CHAPTER ONE INTRODUCTION

1.1   Background of the Study

 

There is global consensus on agricultural contribution to poverty reduction, job creation and overall economic development (Alexandratos & Bruinsma, 2012; Schaffnit- Chatterjee, 2014). The Food and Agriculture Organisations of the United Nations (FAO) (2018) identified strategic agricultural investment in Sub-Saharan Africa (SSA) as an important option that can increase incomes of smallholder farmers (SHF), reduce their poverty level and at the same time, guarantee enough food for the projected global population of 9.8 billion people by 2050. In analysing challenges and opportunities in agricultural investment in SSA, Saghir & Hoogeveen (2017) found effects of investing in the agricultural sector as eleven times effective in reducing poverty than similar investments in the other sectors of the SSA economy.

In Ghana, the agricultural sector play a leading role in the overall economic development. The sector provides jobs for about 38.3% of the population and remain the major sources of income for majority of low income earners, largely, those in the rural areas (Ghana Statistical Service (GSS), 2019). According to GLSS 7 report, about 63.3% of rural folks are engaged as skilled agricultural workers compared to 11.4% for those in the urban areas.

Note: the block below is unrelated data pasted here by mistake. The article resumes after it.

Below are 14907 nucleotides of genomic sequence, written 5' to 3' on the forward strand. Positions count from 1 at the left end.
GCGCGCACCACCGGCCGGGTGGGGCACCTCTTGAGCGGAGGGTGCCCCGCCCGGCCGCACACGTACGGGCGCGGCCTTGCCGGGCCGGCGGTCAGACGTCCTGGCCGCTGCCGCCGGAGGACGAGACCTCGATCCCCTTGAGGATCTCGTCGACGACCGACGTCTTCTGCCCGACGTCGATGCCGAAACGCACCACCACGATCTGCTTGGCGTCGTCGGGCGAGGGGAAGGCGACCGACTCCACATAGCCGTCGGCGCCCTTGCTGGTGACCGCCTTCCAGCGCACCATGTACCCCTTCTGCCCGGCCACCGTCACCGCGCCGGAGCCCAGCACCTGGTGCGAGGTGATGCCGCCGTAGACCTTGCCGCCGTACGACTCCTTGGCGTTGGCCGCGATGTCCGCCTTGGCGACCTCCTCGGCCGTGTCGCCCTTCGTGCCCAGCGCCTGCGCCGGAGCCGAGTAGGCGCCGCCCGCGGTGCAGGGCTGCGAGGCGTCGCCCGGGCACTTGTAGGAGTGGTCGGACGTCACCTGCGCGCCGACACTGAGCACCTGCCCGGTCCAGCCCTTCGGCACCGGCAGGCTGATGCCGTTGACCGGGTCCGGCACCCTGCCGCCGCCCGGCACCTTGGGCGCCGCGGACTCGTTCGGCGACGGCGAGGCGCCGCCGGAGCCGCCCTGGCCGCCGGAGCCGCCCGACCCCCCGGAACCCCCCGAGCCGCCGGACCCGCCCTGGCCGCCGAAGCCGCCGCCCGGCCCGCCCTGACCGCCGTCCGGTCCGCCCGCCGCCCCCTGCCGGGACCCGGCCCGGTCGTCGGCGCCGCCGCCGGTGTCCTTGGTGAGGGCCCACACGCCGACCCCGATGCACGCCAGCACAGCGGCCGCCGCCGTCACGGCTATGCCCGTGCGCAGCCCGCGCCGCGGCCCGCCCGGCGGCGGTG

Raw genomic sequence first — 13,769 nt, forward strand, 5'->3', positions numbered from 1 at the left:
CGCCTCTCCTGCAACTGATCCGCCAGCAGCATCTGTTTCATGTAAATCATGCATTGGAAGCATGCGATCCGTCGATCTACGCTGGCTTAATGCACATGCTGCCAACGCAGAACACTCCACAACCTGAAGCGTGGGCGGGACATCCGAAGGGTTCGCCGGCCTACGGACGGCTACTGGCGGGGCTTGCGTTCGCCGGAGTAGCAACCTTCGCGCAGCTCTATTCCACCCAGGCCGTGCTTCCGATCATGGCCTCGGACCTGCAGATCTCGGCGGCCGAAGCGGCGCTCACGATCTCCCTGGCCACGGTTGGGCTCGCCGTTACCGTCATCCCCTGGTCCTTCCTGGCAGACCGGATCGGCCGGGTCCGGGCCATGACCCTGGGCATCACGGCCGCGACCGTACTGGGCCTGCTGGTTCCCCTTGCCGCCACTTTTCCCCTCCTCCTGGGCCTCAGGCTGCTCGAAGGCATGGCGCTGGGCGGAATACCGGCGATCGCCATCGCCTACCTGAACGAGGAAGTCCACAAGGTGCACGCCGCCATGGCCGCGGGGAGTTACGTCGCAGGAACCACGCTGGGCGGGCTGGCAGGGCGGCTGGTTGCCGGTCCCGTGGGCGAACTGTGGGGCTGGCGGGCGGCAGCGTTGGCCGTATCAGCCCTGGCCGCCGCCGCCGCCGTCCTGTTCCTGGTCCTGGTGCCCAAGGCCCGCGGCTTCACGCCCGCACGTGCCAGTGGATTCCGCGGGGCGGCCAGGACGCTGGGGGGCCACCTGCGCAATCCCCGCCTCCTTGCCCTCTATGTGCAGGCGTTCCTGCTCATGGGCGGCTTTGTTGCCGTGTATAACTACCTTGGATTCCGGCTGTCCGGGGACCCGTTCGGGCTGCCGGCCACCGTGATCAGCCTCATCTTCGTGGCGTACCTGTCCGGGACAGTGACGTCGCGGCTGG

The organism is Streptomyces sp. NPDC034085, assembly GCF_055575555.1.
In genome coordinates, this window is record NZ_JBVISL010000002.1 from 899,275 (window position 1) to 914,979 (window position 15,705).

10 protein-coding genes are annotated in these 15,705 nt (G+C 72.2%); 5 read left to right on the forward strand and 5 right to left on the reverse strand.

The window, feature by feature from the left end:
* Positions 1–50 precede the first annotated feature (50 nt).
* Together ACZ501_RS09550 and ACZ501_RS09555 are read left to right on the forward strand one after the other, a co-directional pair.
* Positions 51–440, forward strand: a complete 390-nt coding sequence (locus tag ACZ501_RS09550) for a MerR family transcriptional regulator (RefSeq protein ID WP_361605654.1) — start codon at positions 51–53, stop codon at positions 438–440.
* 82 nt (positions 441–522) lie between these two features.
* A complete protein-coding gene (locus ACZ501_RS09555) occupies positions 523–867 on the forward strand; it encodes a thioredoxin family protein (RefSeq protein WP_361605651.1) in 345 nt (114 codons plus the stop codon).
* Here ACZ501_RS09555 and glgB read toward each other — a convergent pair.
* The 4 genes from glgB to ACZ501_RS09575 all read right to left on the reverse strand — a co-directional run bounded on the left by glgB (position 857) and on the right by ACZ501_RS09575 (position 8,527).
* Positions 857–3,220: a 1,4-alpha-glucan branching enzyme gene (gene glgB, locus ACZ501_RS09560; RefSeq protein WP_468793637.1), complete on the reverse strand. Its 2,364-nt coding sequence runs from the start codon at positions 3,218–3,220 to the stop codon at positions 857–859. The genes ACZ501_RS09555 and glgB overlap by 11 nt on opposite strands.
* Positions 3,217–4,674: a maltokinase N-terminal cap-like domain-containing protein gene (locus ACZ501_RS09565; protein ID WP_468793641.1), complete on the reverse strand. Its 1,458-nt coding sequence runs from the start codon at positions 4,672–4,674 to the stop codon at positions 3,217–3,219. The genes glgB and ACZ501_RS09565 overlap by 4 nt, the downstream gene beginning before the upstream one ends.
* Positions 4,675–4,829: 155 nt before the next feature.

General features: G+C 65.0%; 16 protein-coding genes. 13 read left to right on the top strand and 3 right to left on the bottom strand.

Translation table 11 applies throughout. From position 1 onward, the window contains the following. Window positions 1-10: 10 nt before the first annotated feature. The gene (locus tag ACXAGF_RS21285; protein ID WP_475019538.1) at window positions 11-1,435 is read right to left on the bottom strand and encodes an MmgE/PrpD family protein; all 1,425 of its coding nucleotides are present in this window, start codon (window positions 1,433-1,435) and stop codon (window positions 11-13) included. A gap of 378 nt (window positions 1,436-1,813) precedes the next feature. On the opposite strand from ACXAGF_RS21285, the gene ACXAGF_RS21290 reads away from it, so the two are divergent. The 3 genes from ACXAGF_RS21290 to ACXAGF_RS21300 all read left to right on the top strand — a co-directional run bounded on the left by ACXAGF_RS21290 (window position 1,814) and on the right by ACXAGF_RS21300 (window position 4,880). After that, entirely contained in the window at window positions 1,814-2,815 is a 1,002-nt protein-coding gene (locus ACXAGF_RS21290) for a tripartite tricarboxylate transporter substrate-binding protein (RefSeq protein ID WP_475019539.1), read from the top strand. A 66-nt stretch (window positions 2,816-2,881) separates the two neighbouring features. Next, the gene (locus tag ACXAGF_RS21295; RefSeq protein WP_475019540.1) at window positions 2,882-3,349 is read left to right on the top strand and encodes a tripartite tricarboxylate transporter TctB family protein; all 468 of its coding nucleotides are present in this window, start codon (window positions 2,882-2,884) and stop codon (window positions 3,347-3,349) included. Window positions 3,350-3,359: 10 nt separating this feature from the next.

Several literature identified SHF constraints such as difficulty in accessing financial support; access to mechanization services; reliance on outmoded method of farming; poor extension services; poor market and storage infrastructure; high postharvest losses (PHL); limited irrigation facilities and effects of climate change as a major challenge for SHF development in Ghana (Awunyo-Victor & Al-hassan, 2014; Boateng & Nyaaba, 2014; Dittoh & Akuriba, 2018; FAO, 2017; GSS, 2014d; Intergovernmental Panel on Climate Change (IPCC), 2013; MoFA, 2017b; Villano, Asante, & Bravo-Ureta, 2019).

 

Smallholder farmers productivity in Ghana as is the case for most SSA countries is generally low, production is limited to home consumption and surpluses for the market (Ecker, 2018). They are classified among the poor in the country (GSS, 2019). To improve the livelihoods of SHF will require a strategy that will transform their current subsistence farming practices to approach their farming as a business.